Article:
Give it to us straight, Jim Credit: Jim Murray
Give it to us straight, Jim
Credit: Jim Murray

The Neat Stuff Q&A: Jim Murray talks Welsh and world whiskies

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Whisky Bible author and legend Jim Murray was recently in Toronto pouring Penderyn, the first and only modern whisky produced in Wales. We caught up with him to ask five burning questions.

In Canada, most whisky lovers have barely heard of Penderyn, let alone tasted it. Why have you chosen to come here and pour it?

Penderyn is the first Welsh distillery since Victorian times. It was a very brave thing to do. When they built the distillery, the thirst for innovation and new products wasn’t there. Penderyn is still quite new for a lot of people, even though it’s been going since the start of the 21st century.

When I’m giving whisky tastings around the world, I might sometimes put it in there, because I do them blind, so people don’t have a preconceived idea of whether they like something or not. Suddenly people’s eyes and taste buds and minds are open: they have to judge the whisky on how good it is.

It shocks people. They say, “What the bloody hell is this? It’s Welsh?” If you think about it, a lot of people just drink single malts, or just bourbon, or only Canadian whisky. If they drink a Welsh whisky, it opens up the possibilities for them.

Penderyn Peated Credit: Penderyn Distillery
Penderyn Peated
Credit: Penderyn Distillery

So what’s the deal with Welsh whisky? How is Penderyn produced?

The actual still that they erected and built the distillery around, I first saw this still in a really disused building, a barn, on a very hot day in Wales, maybe 12 years before the distillery was even built. It was invented by scientists over at Surrey University down in Guildford. It was different because it distilled, in one movement, up to a very high strength—it was like a mix between column and pot. You get a very clean, light spirit that way. If you make your spirit cleaner like Penderyn did, it means your spirit is open to faster maturation. It will take what the cask is giving it far, far quicker.

Credit: Jim Murray

Does Penderyn taste different than other single malts?

What they did is put it into bourbon casks that were fresh from Kentucky—not virgin, but first- fill—and then they went to finishing in Madeira casks, which hadn’t been used up to that point much in the whisky industry. You had the mix between the influences of American oak and European oak, and it was a very different whisky from that point of view. When it debuted it was young, at least half the age of what you’d expect from a Scotch, but it had this distinct flavor profile. That was their original single malt. There are more Penderyns—Peated, Portwood, Sherrywood—and some are completely breathtaking, extraordinary.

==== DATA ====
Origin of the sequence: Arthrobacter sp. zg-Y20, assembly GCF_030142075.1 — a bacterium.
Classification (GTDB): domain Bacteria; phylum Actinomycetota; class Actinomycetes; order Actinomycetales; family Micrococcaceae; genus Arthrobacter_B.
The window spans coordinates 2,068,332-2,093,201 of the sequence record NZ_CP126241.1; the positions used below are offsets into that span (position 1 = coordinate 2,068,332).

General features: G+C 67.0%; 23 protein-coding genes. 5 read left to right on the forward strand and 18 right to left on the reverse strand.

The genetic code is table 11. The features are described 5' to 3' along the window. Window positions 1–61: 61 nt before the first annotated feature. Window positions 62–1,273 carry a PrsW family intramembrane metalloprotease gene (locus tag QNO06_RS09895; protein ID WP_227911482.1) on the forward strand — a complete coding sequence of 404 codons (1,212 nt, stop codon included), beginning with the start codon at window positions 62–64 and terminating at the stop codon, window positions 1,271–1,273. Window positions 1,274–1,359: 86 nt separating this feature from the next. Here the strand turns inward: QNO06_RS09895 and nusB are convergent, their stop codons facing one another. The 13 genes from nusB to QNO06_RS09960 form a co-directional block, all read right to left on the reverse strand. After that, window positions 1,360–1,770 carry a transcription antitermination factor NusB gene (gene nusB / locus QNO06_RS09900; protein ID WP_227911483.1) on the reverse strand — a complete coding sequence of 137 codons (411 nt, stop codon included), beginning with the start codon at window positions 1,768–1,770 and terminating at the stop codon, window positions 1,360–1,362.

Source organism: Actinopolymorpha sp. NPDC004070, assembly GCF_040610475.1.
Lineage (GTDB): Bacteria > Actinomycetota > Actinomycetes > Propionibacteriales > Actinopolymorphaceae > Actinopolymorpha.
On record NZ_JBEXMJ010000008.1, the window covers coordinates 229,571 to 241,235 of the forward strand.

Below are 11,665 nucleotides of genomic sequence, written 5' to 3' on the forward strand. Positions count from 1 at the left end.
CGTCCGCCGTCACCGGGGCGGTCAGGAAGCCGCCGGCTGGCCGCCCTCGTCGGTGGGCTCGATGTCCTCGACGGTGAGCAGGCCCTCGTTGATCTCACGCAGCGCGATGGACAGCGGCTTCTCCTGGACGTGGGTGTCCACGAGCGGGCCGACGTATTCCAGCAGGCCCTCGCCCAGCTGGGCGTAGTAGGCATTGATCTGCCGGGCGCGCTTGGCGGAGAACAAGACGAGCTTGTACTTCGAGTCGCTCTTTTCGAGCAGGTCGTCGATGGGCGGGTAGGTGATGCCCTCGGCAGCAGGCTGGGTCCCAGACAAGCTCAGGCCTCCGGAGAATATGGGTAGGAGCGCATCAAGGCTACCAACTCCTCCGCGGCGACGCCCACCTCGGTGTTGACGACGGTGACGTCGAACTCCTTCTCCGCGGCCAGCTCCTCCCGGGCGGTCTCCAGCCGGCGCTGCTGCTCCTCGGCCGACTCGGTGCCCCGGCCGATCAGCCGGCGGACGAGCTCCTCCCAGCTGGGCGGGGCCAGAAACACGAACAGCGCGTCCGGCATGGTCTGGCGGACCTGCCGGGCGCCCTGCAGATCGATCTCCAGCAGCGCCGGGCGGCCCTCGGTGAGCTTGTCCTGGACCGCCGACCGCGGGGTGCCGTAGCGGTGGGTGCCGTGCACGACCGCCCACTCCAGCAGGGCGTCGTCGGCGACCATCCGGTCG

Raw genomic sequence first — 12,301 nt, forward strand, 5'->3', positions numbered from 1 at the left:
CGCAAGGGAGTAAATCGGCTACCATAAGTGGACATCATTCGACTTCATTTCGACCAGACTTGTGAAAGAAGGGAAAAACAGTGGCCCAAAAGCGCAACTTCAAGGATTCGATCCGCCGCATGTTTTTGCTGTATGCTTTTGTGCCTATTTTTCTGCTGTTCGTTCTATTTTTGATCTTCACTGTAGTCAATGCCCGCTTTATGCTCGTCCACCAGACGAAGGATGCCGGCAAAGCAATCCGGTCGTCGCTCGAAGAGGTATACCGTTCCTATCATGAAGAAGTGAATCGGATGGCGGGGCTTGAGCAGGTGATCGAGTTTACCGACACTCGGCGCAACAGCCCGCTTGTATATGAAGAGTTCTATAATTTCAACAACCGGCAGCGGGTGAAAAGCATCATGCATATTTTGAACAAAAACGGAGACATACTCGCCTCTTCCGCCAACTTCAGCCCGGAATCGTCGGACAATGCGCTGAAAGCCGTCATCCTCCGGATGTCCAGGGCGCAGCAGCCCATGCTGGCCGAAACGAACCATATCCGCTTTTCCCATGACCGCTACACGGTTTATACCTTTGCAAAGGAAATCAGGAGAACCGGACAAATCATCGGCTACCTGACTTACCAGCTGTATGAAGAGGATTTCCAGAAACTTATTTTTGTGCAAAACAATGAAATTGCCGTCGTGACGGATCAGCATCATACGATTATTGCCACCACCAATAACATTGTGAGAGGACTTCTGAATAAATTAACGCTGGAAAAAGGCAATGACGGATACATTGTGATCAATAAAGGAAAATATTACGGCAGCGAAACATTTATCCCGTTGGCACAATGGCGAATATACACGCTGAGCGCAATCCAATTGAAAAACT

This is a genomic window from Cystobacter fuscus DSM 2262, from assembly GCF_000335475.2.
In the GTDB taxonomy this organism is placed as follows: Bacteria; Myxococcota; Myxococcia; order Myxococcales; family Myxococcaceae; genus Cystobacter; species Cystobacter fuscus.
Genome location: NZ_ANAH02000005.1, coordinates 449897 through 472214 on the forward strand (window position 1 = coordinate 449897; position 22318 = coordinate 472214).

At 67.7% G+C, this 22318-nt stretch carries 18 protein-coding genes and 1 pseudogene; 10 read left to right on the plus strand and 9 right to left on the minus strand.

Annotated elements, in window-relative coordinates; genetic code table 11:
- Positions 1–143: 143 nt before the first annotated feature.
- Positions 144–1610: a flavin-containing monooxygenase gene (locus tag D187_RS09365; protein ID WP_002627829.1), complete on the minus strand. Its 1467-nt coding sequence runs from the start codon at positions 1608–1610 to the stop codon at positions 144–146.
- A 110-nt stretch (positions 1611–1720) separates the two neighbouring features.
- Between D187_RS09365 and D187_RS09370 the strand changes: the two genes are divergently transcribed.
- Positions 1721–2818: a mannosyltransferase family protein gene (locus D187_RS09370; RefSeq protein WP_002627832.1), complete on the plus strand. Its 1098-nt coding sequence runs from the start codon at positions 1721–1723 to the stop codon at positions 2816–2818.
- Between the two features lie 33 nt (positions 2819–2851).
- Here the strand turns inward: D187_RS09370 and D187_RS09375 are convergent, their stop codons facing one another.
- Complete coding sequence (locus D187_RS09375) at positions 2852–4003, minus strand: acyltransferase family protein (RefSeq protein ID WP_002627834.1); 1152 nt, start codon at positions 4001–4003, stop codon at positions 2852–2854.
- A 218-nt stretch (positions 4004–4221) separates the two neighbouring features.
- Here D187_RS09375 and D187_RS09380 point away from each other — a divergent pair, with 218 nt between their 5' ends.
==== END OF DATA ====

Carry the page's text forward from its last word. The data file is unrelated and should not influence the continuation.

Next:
At tastings, I find people cotton onto it very quickly. I love people’s puzzled faces as they are trying to work out what the hell is going on with their palate!

Penderyn's Myth single malt Credit: Penderyn Distillery
Penderyn's Myth single malt
Credit: Penderyn Distillery

Many of your fans associate you with ratings of their favorite Scotches. Is world whisky a new trend?

The whole point of the Whisky Bible is it’s about whisky! When it first came out in 1993, I took enormous criticism because I was judging bourbons, and Japanese and Canadian and Brazilian whiskies…and people were calling me a heretic. It was unbelievable. But I have never, ever compromised with that. I have always stuck with writing about world whiskies. In the early 1990s, the quality of many Scotch whiskies declined, because the quality of the casks wasn’t as good as they once were. There were no whisky shows and no people parading out in kilts, and the industry was struggling. Things have changed dramatically now. I’ve done books on bourbon, Irish whiskies, all kinds of world whiskies that back in the day didn’t sell. But I knew people would catch up. In 2017, when a Canadian whisky won World Whisky of the Year, I took enormous flak again! But it’s not about ego. It’s about trying to point people in the direction of where there’s great whisky.

What kind of whisky drinker will like Penderyn? For instance, Canadians, who are used to drinking blends, or Americans, who are used to drinking smooth, sweet bourbon?

If people have got closed minds and their minds are made up about what’s good and what’s not—in other words, a whisky snob who knows what it is before they drink it—they might not enjoy it. If they’re actually people who love to discover whisky and have an open mind, I think they will enjoy a Penderyn. I would say that for any country. I think the majority of people will actually like it—I’d say 90 to 95% of people at my tastings do. What I do is point people in the direction of what I believe to be a great whisky and steer them away from what I believe to be a not very good whisky. I don’t look at the price, and I don’t pay attention to marketing. Somebody marches out in a kilt or whatever, and people are told these stories about how great it is, and it can be hype. The whisky itself can be shocking! It doesn’t matter where a whisky is from. Something is good, or it’s average, or it’s poor. For me, the growth of world whisky is a fantastic thing to see, it’s a victory. Whisky is not all about hype, not about marketing. It’s about excellence.🥃

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